An interview with the new Chief Medical Officer at UNOG, Dr. Gloria Dal Forno and Medical Officer at UNOG, Dr. Elizabeth Kubbinga, provides an overview on stroke, its impact on daily life and its prevention, as part of addressing and promoting Sustainable Development Goal 3: Health and well-being.
Dr. Gloria Dal Forno, as a neurologist, why do you think that stroke is such an important subject to talk about and to create awareness of?
As a neurologist and as the new Chief Medical Officer at UNOG, I want to underline how stroke is a major health issue both for all our staff and worldwide. It is the second leading cause of death, the third cause of disability, and one in four people can suffer a a stroke during their lifetime. All this is very relevant for the UNOG occupational medical service.
We manage programs on stroke risk factors, related to both lifestyle (excessive weight, physical inactivity, tobacco, alcohol, etc.), as well as medical risk factors (hypertension, high cholesterol, diabetes, genetic vulnerabilities, etc.).
We also deal directly with the effects of the disability caused by a stroke, the impact on work life, and how to reintegrate colleagues back into the workplace after they have suffered a cerebrovascular accident. There is a lot that has been achieved for people living in the aftermath of a stroke, but also a lot more to do.
Can a stroke be prevented or its damage limited?
On a positive note, strokes need not happen. Up to 80% of strokes can be prevented through lifestyle changes and control of medical risk factors, as already mentioned.
In addition, if one develops signs and symptoms of a stroke, it is very important to act immediately, since early intervention can dramatically change the final outcome. For these reasons, there are campaigns aimed at educating the general public at recognizing a stroke in a timely fashion. The FAST test, as described in the 26 October Stroke Conference, helps the early recognition of a stroke in order to arrange immediate help and treatment.
Dr. Elizabeth Kubbinga, as an occupational health physician, why did you organize this event to help people in the workplace after they have suffered a stroke?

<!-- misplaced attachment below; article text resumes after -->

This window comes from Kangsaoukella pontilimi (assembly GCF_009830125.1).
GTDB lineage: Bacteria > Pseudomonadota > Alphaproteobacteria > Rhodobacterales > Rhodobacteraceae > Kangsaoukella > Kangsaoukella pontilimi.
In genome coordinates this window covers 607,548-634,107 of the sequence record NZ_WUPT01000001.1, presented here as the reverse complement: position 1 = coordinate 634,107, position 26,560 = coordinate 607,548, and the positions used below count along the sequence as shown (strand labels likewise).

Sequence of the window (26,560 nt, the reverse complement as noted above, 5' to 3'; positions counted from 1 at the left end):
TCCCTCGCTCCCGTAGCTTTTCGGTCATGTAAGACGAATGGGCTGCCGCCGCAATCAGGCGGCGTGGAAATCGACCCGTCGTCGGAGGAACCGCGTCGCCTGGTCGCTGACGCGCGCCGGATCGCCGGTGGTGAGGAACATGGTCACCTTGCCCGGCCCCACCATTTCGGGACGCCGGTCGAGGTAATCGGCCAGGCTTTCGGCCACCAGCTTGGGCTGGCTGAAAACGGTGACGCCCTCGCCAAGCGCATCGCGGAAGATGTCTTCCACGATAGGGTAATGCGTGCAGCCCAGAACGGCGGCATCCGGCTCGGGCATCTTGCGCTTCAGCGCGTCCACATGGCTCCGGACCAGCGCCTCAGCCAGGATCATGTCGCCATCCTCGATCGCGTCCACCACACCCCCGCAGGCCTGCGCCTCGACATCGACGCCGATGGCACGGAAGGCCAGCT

As an occupational physician, I am a promoter of health at work. Therefore, together with our colleagues, I organized this event with the contribution of Louis and Elise, two young people affected by strokes. They are excellent examples of how proper rehabilitation programs and tailor-made adjustments in the workplace may render a person affected by a stroke able to function well at work. This is a perfect example of disability inclusion.
According to WHO, 15% of the global population has a disability. As part of the UN Disability Inclusion Strategy and UNOG action plan, could you please tell us how the Medical Service can promote the inclusion and a sustainable return to work for persons with disabilities?
We see staff members on a daily basis who, during their career, develop either temporary or long-term impairments due to an illness or accident. We perform workplace assessments and discuss the individual needs of staff members so we can recommend adjustments and regular follow-ups to ensure sustainable employability. Through this approach, we help to keep them included in our workforce.
What do you see as the biggest challenges in getting persons with disabilities back to work successfully?
Full understanding of the specific needs of each staff member, often in collaboration with the treating specialist, is paramount. In fact, each case of stroke can present differently, needing a diverse range of adjustments. We also analyze the specific job requirements, matching our recommendations to mitigate the impairments of the staff member with respect to the demands in the workplace.
The hardest challenge is to have the recommendations implemented, which is why we need to collaborate with supervisors, Human Resources, facility management, and others when needed. For the implementation phase, we need everyone on board to make the workplace adjustments successful.